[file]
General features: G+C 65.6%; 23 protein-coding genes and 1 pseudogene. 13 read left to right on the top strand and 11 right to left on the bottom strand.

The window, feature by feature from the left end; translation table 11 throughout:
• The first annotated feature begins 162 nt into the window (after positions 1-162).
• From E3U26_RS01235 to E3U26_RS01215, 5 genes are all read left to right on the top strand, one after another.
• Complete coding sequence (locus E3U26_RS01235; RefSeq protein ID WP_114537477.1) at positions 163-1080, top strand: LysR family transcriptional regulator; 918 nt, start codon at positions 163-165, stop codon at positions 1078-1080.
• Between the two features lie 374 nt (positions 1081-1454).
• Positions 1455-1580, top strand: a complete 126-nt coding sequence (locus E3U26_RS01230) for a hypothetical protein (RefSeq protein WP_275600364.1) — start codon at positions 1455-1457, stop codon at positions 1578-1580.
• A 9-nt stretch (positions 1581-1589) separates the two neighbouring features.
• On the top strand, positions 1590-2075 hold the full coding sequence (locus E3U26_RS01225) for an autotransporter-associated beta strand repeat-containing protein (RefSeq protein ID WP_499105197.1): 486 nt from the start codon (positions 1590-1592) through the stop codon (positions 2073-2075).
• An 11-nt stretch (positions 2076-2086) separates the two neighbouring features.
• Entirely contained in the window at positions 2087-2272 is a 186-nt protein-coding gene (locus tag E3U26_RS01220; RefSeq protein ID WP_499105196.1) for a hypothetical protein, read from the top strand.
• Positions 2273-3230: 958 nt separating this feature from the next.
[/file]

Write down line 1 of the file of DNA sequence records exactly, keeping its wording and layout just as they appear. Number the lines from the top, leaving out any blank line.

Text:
General features: G+C 65.6%; 23 protein-coding genes and 1 pseudogene. 13 read left to right on the top strand and 11 right to left on the bottom strand.